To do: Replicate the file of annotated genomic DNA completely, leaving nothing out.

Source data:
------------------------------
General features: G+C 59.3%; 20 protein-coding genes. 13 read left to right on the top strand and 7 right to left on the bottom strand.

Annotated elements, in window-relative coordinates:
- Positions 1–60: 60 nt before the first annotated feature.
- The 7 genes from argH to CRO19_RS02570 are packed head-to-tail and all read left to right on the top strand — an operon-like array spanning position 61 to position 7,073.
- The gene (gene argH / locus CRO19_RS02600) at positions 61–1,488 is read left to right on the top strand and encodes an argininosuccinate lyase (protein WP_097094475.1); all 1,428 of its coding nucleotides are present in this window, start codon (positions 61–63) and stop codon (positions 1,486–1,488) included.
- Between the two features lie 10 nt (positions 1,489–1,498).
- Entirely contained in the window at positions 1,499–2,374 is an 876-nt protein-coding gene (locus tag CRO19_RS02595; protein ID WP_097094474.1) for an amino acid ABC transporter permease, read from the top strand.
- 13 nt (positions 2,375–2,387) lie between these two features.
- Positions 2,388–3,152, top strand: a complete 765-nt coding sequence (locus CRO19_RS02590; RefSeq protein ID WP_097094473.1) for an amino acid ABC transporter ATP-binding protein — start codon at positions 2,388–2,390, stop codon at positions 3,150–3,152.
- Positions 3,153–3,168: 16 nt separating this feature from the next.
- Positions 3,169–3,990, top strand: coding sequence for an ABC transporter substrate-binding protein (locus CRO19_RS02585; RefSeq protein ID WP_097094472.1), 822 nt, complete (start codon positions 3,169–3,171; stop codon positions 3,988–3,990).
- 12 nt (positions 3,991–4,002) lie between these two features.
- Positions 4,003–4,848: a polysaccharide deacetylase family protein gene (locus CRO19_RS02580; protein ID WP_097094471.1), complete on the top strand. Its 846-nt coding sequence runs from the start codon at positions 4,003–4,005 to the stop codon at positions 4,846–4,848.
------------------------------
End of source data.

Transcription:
General features: G+C 59.3%; 20 protein-coding genes. 13 read left to right on the top strand and 7 right to left on the bottom strand.

Annotated elements, in window-relative coordinates:
- Positions 1–60: 60 nt before the first annotated feature.
- The 7 genes from argH to CRO19_RS02570 are packed head-to-tail and all read left to right on the top strand — an operon-like array spanning position 61 to position 7,073.
- The gene (gene argH / locus CRO19_RS02600) at positions 61–1,488 is read left to right on the top strand and encodes an argininosuccinate lyase (protein WP_097094475.1); all 1,428 of its coding nucleotides are present in this window, start codon (positions 61–63) and stop codon (positions 1,486–1,488) included.
- Between the two features lie 10 nt (positions 1,489–1,498).
- Entirely contained in the window at positions 1,499–2,374 is an 876-nt protein-coding gene (locus tag CRO19_RS02595; protein ID WP_097094474.1) for an amino acid ABC transporter permease, read from the top strand.
- 13 nt (positions 2,375–2,387) lie between these two features.
- Positions 2,388–3,152, top strand: a complete 765-nt coding sequence (locus CRO19_RS02590; RefSeq protein ID WP_097094473.1) for an amino acid ABC transporter ATP-binding protein — start codon at positions 2,388–2,390, stop codon at positions 3,150–3,152.
- Positions 3,153–3,168: 16 nt separating this feature from the next.
- Positions 3,169–3,990, top strand: coding sequence for an ABC transporter substrate-binding protein (locus CRO19_RS02585; RefSeq protein ID WP_097094472.1), 822 nt, complete (start codon positions 3,169–3,171; stop codon positions 3,988–3,990).
- 12 nt (positions 3,991–4,002) lie between these two features.
- Positions 4,003–4,848: a polysaccharide deacetylase family protein gene (locus CRO19_RS02580; protein ID WP_097094471.1), complete on the top strand. Its 846-nt coding sequence runs from the start codon at positions 4,003–4,005 to the stop codon at positions 4,846–4,848.